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Could you tell me if there is any difference between do well in a job interview, do well at a job interview and do well on a job interview? For example:

If Kate does well in the job interview, that'll definetly call for a celebration.

If Kate does well at the job interview, that'll definetly call for a celebration.

If Kate does well on the job interview, that'll definetly call for a celebration.

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  • Perhaps on and in can be used for when the job interview is going on, and at at the place where you are interviewed for the job.
    – Jay Ho
    Jan 7 '21 at 14:15
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Although all these prepositions have very different meanings and usage, there are quite a number of occasions where they can all be used interchangeably without much change in meaning, because a situation can often be described from different perspectives that merit using a different preposition.

For example, an actor might appear in a play, on the stage, at a theatre (John is appearing on stage in Hamlet at The Grand Theatre).

The word "interview" is used interchangeably to refer to the process of being interviewed and the event that takes place. So, a person goes into an interview; while they are there they are at the interview; and, as an interview is something you attend, it is acceptable to say you went on an interview just as you would say you went on vacation.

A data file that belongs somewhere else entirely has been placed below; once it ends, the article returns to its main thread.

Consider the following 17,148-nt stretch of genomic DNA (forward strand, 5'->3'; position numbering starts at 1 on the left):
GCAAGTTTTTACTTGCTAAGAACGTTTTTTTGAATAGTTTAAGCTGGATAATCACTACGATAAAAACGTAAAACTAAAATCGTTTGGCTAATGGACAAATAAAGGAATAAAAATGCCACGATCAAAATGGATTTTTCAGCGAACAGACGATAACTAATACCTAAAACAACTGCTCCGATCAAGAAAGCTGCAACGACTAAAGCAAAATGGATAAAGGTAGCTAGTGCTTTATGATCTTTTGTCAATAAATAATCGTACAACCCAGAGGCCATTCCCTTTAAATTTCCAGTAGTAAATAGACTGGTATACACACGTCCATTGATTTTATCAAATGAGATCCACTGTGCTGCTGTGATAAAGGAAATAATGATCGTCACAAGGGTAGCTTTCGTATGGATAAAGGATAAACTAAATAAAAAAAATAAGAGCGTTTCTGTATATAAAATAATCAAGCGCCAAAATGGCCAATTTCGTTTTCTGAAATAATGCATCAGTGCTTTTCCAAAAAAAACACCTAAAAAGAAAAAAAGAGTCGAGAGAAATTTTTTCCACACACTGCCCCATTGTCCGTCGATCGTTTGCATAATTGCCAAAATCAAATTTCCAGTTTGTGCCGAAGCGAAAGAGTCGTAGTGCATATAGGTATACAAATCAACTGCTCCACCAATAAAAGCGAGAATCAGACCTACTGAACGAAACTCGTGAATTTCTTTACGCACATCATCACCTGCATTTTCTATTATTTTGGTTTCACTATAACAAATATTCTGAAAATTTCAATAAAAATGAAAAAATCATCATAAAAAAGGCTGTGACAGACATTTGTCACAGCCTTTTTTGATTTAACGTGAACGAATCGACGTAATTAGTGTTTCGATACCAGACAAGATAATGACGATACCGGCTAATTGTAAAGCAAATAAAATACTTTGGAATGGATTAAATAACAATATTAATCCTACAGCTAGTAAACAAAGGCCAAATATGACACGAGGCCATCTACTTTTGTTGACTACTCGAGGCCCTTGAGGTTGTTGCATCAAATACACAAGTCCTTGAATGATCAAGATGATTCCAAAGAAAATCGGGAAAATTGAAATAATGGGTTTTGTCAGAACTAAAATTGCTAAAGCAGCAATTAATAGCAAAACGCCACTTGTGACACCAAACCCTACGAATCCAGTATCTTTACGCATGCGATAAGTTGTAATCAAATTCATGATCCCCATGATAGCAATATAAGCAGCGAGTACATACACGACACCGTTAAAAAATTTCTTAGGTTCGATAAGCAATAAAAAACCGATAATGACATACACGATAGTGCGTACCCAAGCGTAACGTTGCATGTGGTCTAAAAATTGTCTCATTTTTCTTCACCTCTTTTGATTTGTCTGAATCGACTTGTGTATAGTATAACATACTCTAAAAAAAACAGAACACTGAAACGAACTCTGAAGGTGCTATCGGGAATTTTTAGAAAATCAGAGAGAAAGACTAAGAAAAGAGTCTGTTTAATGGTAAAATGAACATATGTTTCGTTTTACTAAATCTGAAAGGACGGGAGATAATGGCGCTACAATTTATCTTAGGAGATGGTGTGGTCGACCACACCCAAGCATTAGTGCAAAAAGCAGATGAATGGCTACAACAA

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  • Thank you for the answer! But what about "do well in a job interview", "do well at a job interview", "do well on a job interview"? Do they mean exactly the same? Jan 7 '21 at 14:31
  • @DmytroO'Hope you've just written the same sentence three times, so yes, they mean exactly the same.
    – Astralbee
    Jan 7 '21 at 14:35
  • I'm sorry) I have corrected it Jan 7 '21 at 14:36
  • @DmytroO'Hope As my answer explains, it depends whether "interview" is being used to mean the event, or the process. "Do well in a job interview" would mean you performed well in the interview process; "do well at a job interview" would mean you peformed well while you were at the interview event. In reality, most people would just use them interchangeably without too much thought about this, because they do all ultimately refer to the same event, just like my theatre example.
    – Astralbee
    Jan 7 '21 at 14:40

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